There’s a lot more involved to designing and typesetting a book than you may
think. The best way to wind up with a professional-looking book is to hire
an experienced book designer.
Here are a few common questions that may help you make that decision.
1. Why should I hire a book designer? I have Word.
If you’re tempted to lay out your own book in Word, you should know that book
designers balance about 30 rules to turn out a good product, and it’s all
about which rules to follow and which rules to bend in any given situation.
We adjust paragraph by paragraph, line by line, and sometimes letter by
letter. I’ve worked with several clients who tried to typeset their own
books, and found out, after spending a lot of money on printing, that
distributors would not accept their books because they looked homemade.
Word is not suitable for book composition. If you must do it yourself,
invest in a good page layout program like Adobe InDesign and find someone
who can teach you at least the basics of book typesetting, but truthfully,
this will probably cost you more money than hiring a designer and the time
you spend learning would be better spent selling your book.
Like any other skill, quality book design requires training and experience.
There’s much more to it than picking a font and setting margins. Books look
“easy to do” because a pro has already fixed all sorts of problems that an
inexperienced person may not even be aware of. In addition to organizing
your information in an easy-to-access form, book designers use page layout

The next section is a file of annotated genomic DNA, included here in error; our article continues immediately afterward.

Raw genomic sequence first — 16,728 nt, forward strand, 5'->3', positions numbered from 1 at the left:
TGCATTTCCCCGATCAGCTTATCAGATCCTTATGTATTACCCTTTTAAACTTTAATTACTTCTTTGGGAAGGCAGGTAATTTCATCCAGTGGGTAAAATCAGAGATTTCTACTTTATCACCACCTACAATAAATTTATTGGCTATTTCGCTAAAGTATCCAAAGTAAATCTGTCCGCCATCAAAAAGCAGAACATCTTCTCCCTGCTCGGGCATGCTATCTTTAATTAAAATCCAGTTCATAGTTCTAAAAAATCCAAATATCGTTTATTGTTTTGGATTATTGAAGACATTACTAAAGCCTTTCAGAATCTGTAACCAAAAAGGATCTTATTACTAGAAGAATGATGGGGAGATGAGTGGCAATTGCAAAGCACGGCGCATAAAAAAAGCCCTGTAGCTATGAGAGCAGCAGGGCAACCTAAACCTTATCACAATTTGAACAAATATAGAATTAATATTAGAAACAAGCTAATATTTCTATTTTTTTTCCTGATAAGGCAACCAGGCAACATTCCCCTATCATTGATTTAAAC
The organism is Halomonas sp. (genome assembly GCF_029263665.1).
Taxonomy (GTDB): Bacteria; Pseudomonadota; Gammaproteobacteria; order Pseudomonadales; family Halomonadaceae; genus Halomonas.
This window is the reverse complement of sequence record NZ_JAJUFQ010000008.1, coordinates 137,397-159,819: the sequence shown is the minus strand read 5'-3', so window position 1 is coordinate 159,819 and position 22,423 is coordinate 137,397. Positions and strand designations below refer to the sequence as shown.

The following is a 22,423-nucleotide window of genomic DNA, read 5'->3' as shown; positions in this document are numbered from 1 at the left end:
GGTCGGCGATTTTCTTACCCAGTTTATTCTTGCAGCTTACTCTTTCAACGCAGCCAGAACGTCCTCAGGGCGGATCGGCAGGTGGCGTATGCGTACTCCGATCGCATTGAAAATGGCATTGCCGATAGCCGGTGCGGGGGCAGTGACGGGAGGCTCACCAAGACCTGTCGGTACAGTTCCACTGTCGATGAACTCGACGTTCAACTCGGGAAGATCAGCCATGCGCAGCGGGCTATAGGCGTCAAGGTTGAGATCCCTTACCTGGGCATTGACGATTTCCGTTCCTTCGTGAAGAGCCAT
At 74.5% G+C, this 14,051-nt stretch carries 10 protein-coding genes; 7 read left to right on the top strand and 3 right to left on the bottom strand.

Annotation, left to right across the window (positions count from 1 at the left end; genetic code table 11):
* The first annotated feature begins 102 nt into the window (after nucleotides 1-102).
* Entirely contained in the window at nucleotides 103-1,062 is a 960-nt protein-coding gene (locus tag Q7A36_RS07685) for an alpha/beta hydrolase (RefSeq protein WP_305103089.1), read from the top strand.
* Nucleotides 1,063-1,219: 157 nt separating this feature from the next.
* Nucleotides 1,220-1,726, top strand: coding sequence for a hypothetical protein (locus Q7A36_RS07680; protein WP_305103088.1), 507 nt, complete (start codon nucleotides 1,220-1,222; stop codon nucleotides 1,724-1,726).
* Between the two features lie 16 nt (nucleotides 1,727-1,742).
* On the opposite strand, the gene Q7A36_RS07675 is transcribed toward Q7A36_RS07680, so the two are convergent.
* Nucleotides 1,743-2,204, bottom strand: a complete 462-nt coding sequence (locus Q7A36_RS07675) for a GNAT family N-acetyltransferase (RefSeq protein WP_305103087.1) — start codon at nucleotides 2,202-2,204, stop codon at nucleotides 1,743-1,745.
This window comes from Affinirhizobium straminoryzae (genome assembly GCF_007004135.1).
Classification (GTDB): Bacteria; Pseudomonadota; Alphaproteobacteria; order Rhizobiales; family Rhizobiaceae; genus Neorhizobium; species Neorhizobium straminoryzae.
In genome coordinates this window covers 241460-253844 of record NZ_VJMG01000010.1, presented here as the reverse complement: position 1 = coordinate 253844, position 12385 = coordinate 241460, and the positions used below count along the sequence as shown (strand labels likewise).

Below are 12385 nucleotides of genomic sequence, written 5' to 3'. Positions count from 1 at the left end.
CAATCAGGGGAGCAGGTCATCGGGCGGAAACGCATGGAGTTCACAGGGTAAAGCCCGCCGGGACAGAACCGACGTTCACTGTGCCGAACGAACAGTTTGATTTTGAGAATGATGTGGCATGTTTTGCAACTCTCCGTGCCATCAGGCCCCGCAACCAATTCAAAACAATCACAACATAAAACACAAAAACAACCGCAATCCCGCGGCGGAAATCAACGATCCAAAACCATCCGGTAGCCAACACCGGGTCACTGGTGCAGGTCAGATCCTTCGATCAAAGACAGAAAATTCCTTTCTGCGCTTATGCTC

software to set type that’s easy on the eyes. We override the software
defaults paragraph by paragraph and sometimes line by line to achieve even
spacing and follow the many other rules of page composition to produce a
professional book. We never use Word to typeset a book, because it simply
doesn’t have the controls necessary to achieve these results. Distributors
will often reject a book that looks homemade.
2. How can a new publisher tell if a book has been designed well?
A well-designed book should look appealing from the moment you pick it up.
It should surprise and delight you. It should “invite you in” and make you
want to read the content. If it’s a complex book such as a training manual,
your eye should be led from one section to the next in a way that’s easy to
follow. You should never see overly tight and loose lines, large gaps
between words, paragraphs that end in one short word or a word fragment, or
pages that begin or end with one line. The font styles and size should be
appropriate to the subject matter.
3. What services does a typical book designer offer?
A few designers specialize in covers, others focus on interiors. Most offer
both services, as well as editing, proofreading and printing coordination
services for the client’s convenience.
4. How much do most book designers charge for this service?
Prices vary depending on the project and the amount of time required. A
cover that requires an illustration will cost much more than a cover that is
designed with a stock photo. A novel will cost less per page than a
software manual filled with graphics and tables. Once you have identified
several designers whose style you like, discuss your budget with them. Be
suspicious of very low prices, because the “designer” may be giving you a
template that has been used on dozens of books before, not an original
creation. And remember that you’re buying the services of a person, not a
commodity, so experience, responsiveness, courtesy and interest in your
project are important considerations.
What do you want to know? What topics should we explore together? How can we help you along your publishing journey? Everyone here at 1106 Design wants to help. Post your comment here or email us at firstname.lastname@example.org
Michele DeFilippo, owner, 1106 Design